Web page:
Do you want to collect dividend income every month? The bad news is that most dividend stocks only pay quarterly. But the good news is that by investing in multiple income-generating investments, you can ensure that you have cash flow coming in each month of the year. The key is to invest in stocks that pay at different intervals.
Three stocks with different payment schedules that can help you do that are CareTrust ( CTRE -0.74% ), Citigroup ( C 1.55% ), and Enbridge ( ENB -0.34% ). Not only are their yields safe, but they are also well above the S&P 500 average of 1.3%.
A real estate investment trust (REIT) can make for a solid option for income-oriented investors. That’s because REITs have to pay 90% of their profits back out to shareholders. And a REIT that is focused on healthcare, such as CareTrust, can help add to the overall stability of the investment (as opposed to residential REITs where there may be more risk involving tenants). CareTrust’s portfolio of assets is also diverse, spanning more than two dozen states. And the bulk of them, more than 70%, are skilled nursing facilities.
The key metric that investors need to be familiar with when looking at REITs is funds available for distribution, or FAD. It’s a REIT’s version of net income, which helps to demonstrate how sustainable its dividend is. Looking at net income alone could suggest that the dividend is not sustainable even though it is, as non-cash expenses oftentimes make a company’s operations look worse than they are.
In 2021, CareTrust’s normalized FAD per share was $1.59. At its current quarterly dividend payment of $0.275, CareTrust’s payout ratio as a percentage of FAD is 69%. The company aims for a payout ratio of approximately 65%, so the current yield is definitely in the ballpark. CareTrust recently raised its payouts this year from $0.265, so there’s no sign of concern from management about the current level of the dividend payment.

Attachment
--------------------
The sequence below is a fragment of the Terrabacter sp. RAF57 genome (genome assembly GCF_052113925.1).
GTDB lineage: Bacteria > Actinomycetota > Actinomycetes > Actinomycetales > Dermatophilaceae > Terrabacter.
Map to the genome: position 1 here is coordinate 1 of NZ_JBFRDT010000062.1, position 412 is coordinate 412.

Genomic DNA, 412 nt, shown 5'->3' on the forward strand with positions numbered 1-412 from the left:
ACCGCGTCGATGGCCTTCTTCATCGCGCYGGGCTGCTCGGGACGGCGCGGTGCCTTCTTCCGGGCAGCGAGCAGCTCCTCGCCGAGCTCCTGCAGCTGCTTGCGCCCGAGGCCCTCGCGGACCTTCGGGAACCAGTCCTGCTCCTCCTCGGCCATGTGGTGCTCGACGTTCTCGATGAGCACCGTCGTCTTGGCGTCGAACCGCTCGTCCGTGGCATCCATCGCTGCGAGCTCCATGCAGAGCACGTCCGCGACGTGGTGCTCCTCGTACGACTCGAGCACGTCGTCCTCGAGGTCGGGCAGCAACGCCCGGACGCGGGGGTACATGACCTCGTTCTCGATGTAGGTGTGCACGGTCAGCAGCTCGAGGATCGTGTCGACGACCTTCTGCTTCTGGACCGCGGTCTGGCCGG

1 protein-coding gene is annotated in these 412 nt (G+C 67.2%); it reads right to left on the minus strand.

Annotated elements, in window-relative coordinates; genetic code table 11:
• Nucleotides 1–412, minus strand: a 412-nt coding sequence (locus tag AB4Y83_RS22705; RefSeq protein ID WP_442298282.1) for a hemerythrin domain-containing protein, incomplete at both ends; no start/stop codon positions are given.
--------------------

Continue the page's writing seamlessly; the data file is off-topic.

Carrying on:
With a yield of 5.9%, you would need to invest roughly $20,500 into this healthcare stock to collect $300 every January, April, July, and October.
Citigroup pays a more modest yield of 4%, but it can help diversify your portfolio while bringing in cash flow for your portfolio every February, May, August, and November. It would take a heftier investment worth $30,000 to result in a quarterly dividend income of $300 in each of those months. But there’s potential for the dividend to get bigger, as Citigroup’s payout ratio is only 24% of net income.
Investing in a top bank stock at a time when the economy is doing well and interest rates are on the rise could be a great move for investors. But even if things don’t go swimmingly this year and there’s a recession, you can rest assured that you’ve bought the stock at a discount; Citigroup trades at nearly half its book value. That’s not a bad deal for a company that last year reported $22 billion in net income on revenue of $71.9 billion, for a profit margin of 31%.
Many brokerages see this bank stock climbing to at least $70 or greater within the next two years, suggesting an upside of potentially over 40%. The dividend alone could have been enough of a reason to buy the stock; the potential for the share price appreciation only sweetens the deal.
Rounding out this list of top dividend stocks is pipeline company Enbridge. The stock’s dividend used to be higher, but it has shrunk because the company’s value has risen 25% during the past 12 months — while the S&P 500 has increased by just 7%. However, even at 5.8%, the yield is right up there with CareTrust’s. An investment of about $20,600 should be enough to generate $300 in dividend income every March, June, September, and December.
Like CareTrust, this is another stock where you can’t rely on net income to assess its dividend-paying potential. The company uses distributable cash flow (DCF) in place of accounting income to assess the health of its payouts. This year it projects a DCF of at least 5.2 Canadian dollars per share. That represents a payout ratio of 66% based on its current quarterly payouts of CA$0.86, which Enbridge recently hiked for the 27th year in a row. The company has increased its dividends by an average compounded annual growth rate of 10% during that time, and with a strong payout ratio, it looks safe to assume that more rate hikes could be in its future, especially with oil prices at highs they haven’t been at in years and the industry performing well.
This article represents the opinion of the writer, who may disagree with the “official” recommendation position of a Motley Fool premium advisory service. We’re motley! Questioning an investing thesis – even one of our own – helps us all think critically about investing and make decisions that help us become smarter, happier, and richer.